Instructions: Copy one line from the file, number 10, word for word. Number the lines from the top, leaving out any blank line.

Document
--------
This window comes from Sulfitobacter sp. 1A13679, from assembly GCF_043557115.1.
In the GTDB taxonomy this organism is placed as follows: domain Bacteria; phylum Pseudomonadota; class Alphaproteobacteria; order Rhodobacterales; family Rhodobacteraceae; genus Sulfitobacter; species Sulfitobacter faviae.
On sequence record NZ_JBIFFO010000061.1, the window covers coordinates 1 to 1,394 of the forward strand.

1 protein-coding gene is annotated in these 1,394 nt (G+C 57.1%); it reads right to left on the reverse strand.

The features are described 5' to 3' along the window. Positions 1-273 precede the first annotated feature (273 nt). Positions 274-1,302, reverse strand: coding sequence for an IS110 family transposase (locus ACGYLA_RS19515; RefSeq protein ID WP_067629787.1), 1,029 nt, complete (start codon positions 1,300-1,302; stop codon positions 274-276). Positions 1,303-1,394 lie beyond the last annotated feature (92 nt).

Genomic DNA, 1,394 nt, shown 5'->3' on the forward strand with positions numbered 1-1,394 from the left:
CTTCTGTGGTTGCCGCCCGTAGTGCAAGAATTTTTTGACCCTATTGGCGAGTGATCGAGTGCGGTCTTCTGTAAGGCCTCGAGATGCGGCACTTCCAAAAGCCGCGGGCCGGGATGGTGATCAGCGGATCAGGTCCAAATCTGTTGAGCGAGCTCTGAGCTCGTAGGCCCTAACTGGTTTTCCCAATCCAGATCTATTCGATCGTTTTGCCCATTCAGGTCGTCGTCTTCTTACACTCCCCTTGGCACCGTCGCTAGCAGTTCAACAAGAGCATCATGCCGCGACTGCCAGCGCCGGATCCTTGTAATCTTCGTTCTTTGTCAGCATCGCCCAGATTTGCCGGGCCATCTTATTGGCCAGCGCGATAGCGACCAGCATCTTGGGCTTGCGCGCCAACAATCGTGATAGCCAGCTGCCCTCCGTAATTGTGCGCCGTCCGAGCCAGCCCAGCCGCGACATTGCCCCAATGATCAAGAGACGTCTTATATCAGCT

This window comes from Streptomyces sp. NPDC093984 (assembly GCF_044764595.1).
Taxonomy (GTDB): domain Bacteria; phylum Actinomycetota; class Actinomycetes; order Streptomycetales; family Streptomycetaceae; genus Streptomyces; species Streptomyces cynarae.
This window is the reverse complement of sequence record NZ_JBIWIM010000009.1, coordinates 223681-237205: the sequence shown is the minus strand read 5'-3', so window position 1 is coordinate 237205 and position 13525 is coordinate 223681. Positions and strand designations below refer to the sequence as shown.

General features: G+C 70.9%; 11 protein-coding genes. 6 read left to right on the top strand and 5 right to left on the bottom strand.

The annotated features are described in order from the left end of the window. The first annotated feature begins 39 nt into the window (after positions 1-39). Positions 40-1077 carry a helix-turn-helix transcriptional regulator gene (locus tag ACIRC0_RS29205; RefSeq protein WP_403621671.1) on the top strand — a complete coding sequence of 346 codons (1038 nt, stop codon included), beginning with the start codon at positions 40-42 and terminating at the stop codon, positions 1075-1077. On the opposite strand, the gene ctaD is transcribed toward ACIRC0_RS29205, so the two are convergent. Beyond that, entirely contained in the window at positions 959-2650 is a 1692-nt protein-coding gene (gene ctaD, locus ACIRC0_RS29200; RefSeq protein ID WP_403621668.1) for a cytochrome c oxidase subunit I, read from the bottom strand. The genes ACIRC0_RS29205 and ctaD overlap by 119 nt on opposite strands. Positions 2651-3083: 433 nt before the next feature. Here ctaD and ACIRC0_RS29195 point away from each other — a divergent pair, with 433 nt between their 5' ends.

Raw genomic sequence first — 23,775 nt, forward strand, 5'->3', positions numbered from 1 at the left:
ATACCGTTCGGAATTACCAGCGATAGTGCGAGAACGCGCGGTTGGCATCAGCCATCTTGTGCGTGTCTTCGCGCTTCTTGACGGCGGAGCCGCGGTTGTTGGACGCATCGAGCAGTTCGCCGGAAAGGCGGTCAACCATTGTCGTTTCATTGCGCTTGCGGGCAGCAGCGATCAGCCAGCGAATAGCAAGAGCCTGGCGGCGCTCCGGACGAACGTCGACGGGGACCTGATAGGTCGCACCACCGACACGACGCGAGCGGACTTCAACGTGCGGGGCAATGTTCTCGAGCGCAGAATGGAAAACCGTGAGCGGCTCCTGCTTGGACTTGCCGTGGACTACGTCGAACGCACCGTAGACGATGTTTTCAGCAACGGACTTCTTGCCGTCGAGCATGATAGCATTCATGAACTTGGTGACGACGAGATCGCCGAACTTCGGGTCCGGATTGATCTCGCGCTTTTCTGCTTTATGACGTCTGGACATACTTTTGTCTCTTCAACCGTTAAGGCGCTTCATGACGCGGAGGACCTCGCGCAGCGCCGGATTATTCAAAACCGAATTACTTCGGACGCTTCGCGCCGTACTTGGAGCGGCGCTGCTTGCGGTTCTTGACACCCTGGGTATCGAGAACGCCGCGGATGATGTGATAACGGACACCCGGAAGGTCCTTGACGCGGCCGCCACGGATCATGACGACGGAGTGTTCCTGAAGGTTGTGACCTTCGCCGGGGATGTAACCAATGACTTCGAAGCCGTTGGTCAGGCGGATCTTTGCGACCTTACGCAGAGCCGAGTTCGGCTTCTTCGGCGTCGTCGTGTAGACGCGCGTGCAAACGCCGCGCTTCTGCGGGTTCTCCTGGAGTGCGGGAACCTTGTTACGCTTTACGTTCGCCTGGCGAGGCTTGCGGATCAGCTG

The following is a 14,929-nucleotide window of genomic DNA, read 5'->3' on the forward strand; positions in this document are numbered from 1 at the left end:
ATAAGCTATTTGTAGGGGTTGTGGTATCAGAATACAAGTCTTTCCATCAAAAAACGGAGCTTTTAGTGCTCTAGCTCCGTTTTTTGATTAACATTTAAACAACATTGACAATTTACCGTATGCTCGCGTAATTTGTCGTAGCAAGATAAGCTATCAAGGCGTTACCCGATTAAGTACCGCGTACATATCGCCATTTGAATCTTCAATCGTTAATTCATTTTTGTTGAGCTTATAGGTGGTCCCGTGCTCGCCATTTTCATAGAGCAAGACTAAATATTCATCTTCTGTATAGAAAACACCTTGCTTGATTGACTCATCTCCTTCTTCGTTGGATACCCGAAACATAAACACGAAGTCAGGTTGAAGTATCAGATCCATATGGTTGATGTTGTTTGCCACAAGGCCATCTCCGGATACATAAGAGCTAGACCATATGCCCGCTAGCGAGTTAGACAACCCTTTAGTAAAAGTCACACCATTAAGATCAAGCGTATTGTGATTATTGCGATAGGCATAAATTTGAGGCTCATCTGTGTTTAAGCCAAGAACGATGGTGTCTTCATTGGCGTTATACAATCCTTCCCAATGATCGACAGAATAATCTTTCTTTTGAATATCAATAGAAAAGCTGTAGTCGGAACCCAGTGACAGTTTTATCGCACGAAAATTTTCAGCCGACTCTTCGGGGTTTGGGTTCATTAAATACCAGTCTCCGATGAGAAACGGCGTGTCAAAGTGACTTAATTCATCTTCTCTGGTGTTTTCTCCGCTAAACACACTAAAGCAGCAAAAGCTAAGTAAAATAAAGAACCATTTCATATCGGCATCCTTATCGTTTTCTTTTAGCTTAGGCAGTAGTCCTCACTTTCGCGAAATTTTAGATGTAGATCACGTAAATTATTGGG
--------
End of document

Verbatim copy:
This window is the reverse complement of sequence record NZ_JBIWIM010000009.1, coordinates 223681-237205: the sequence shown is the minus strand read 5'-3', so window position 1 is coordinate 237205 and position 13525 is coordinate 223681. Positions and strand designations below refer to the sequence as shown.